United States District Court, W.D. Wisconsin
MARETT L. GILBERTSON, Plaintiff,
NANCY A. BERRYHILL, Acting Commissioner of Social Security, Defendant.
OPINION & ORDER
D. PETERSON DISTRICT JUDGE.
Marett Gilbertson seeks judicial review of a final decision
of Nancy A. Berryhill, Acting Commissioner of Social
Security, finding her not disabled within the meaning of the
Social Security Act. Gilbertson contends that the
Administrative Law Judge (ALJ) erred by: (1) failing to give
proper weight to certain medical opinions; (2) failing to
make proper findings regarding certain specific limitations
in determining her residual functional capacity (RFC); and
(3) improperly assessing Gilbertson's subjective
complaints regarding her symptoms.
case is scheduled for an oral argument on June 26, 2018, but
the court concludes that no oral argument is needed in light
of the relatively straightforward nature of the claims. The
court concludes that Gilbertson has failed to identify any
reversible error and that the ALJ's decision applies the
proper standards and is supported by substantial evidence.
The court will deny Gilbertson's motion for summary
judgment and affirm the Commissioner's decision.
applied for social security benefits on April 1, 2013. Her
claim was denied both initially and upon reconsideration, so
she filed a written request for a hearing, which was held
before ALJ John H. Pleuss on April 5, 2016. The ALJ
determined that Gilbertson's date last insured (DLI) was
June 30, 2013, and that she therefore had to “establish
disability on or before that date to be entitled” to
benefits. R. 15.
found that Gilbertson suffered from the following severe
impairments: obesity, fibromyalgia, back impairment,
peripheral artery disease, and arthritis. He determined that
as of her DLI she had the RFC to perform sedentary work with
the following additional restrictions: no crawling, kneeling,
or climbing ladders, ropes, or scaffolds; no more than
occasional stooping, bending, crouching, or climbing stairs
or ramps; and no working at temperature or humidity extremes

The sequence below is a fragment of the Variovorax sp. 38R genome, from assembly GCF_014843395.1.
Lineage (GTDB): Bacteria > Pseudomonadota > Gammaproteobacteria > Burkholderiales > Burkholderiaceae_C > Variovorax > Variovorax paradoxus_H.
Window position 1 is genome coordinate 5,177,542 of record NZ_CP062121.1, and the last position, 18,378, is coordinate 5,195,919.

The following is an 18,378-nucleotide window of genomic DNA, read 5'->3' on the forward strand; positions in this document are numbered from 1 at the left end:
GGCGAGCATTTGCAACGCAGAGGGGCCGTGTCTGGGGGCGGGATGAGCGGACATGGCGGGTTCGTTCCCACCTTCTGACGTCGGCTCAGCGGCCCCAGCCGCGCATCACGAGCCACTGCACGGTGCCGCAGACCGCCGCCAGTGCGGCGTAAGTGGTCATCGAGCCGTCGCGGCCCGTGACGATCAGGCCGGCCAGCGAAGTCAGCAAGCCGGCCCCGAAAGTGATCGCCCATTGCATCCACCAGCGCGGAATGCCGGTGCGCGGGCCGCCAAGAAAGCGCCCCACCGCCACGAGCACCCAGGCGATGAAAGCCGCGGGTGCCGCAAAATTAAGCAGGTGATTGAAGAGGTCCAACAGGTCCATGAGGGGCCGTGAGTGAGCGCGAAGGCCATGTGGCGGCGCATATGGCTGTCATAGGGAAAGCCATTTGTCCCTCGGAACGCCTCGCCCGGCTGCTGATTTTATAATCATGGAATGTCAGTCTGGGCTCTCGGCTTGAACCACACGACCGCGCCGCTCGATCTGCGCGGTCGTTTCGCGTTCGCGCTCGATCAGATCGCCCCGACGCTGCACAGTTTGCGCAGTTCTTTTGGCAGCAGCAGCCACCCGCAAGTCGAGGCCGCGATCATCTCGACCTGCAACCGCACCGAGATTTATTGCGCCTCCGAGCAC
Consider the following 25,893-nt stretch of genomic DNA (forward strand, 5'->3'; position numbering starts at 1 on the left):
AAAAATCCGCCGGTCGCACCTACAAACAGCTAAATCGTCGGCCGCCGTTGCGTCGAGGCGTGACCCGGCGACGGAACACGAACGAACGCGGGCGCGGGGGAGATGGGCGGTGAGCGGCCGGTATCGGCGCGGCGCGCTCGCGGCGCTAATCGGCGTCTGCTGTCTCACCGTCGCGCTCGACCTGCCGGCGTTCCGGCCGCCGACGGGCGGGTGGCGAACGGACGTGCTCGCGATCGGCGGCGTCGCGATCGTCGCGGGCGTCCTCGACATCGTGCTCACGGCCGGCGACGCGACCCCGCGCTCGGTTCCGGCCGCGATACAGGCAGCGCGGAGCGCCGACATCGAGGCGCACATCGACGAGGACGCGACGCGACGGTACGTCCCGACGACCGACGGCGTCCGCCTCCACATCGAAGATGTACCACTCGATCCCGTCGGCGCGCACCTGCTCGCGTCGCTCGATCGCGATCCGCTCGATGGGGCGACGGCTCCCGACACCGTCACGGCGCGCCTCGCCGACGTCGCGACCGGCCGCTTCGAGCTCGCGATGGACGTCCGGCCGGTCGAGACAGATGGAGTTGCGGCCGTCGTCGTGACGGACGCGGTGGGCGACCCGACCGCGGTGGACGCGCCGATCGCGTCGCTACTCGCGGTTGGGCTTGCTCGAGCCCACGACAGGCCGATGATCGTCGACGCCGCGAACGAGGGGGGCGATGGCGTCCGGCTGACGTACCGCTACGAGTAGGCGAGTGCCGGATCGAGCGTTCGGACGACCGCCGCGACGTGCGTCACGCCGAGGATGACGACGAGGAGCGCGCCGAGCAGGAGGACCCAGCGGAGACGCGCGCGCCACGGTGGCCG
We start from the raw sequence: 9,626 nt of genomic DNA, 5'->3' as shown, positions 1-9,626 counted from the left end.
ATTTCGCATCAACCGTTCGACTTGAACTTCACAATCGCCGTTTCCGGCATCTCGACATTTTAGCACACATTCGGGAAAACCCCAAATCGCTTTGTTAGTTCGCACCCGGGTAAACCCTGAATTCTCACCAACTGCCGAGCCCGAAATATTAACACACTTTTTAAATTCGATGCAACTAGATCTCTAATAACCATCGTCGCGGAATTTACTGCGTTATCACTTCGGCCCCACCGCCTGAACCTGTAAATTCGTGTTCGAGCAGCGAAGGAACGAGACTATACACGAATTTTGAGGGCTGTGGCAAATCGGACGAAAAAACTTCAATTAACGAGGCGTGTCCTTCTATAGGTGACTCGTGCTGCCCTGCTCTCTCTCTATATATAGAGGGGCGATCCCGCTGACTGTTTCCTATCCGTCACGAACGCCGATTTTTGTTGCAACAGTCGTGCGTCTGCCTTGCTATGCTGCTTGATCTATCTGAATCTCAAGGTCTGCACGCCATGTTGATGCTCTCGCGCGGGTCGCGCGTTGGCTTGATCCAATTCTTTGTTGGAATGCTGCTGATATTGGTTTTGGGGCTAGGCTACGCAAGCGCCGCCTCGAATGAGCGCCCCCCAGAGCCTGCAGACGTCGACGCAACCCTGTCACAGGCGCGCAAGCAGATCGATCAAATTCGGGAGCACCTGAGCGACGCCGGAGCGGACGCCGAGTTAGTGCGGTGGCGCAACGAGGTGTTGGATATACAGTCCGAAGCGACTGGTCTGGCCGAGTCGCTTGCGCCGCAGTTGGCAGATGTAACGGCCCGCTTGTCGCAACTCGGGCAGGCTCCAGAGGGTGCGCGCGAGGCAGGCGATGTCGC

or around workplace hazards.
determining Gilbertson's RFC, the ALJ gave great weight
to the opinions of state agency physicians Margaret Fountain,
M.D. and Mina Khorshidi, M.D. But the ALJ gave little weight
to the opinion of treating nurse practionioner Sheryl
Schulte, and very little weight to the opinion of treating
physician Amy Muminovic, D.O. The ALJ also found that
Gilbertson's testimony regarding her symptoms and
limitations prior to her DLI was not fully consistent with
the evidence of record.
on the testimony of a vocational expert (VE), the ALJ found
that although Gilbertson could not return to her past
cashiering work, her RFC would allow her to perform the jobs
of an order clerk, assembler, and hand packer. He therefore
found her not disabled prior to her DLI and denied her claim
court reviews the final decision of an ALJ “to
determine whether it applies the correct legal standard and
is supported by substantial evidence.” Summers v.
Berryhill, 864 F.3d 523, 526 (7th Cir. 2017).
Substantial evidence means “such relevant evidence as a
reasonable mind might accept as adequate to support a
conclusion.” Stephens v. Berryhill, 888 F.3d
323, 327 (7th Cir. 2018). The court reviews the record as a
whole, but it cannot reconsider facts, weigh the evidence,
decide questions of credibility, or otherwise substitute its
own judgment for that of the ALJ. Id.
contends that the ALJ improperly weighed the opinion of nurse
practitioner Sheryl Schulte, because he did not consider
proper regulatory factors or support his decision with
substantial evidence. Schulte opined that Gilbertson needed
to walk with a cane and had enough limitations on her ability
to sit, stand, walk, and reach and manipulate objects to
render her disabled. R. 682-87. The ALJ assigned this opinion
the regulations applicable to Gilbertson's claim, an ALJ
cannot give controlling weight to Schulte's opinion
because a nurse practitioner is not considered a treating
source or an acceptable medical source. See Schmitz v.
Berryhill, No. 16-cv-371, 2017 WL 605325, at *1 (W.D.
Wis. Feb. 15, 2017); SSR 06-03p. Still, the ALJ has a duty to
explain his reasons for assigning a specific evidentiary
weight to Schulte's opinion and to support his findings
with substantial evidence in the record. See Lareau v.
Colvin, No. 14-cv-611, 2015 WL 4509131, at *6 (W.D. Wis.
July 24, 2015). Among the factors that the ALJ may consider
in assigning weight to an opinion are its supportability and
consistency with the record as a whole. SSR 06-03p.
the ALJ discounted Schulte's opinion because it was
issued “well after” Gilbertson's DLI. R. 23.
He determined that Schulte's opinion “significantly
exceed[ed] any symptom-related limitations noted in
[Schulte's] medical treatment notes” and that there
was a “lack of overall consistency between the treating
records and the opinions of Ms. Schulte.” R. 24. He
then pointed out multiple ...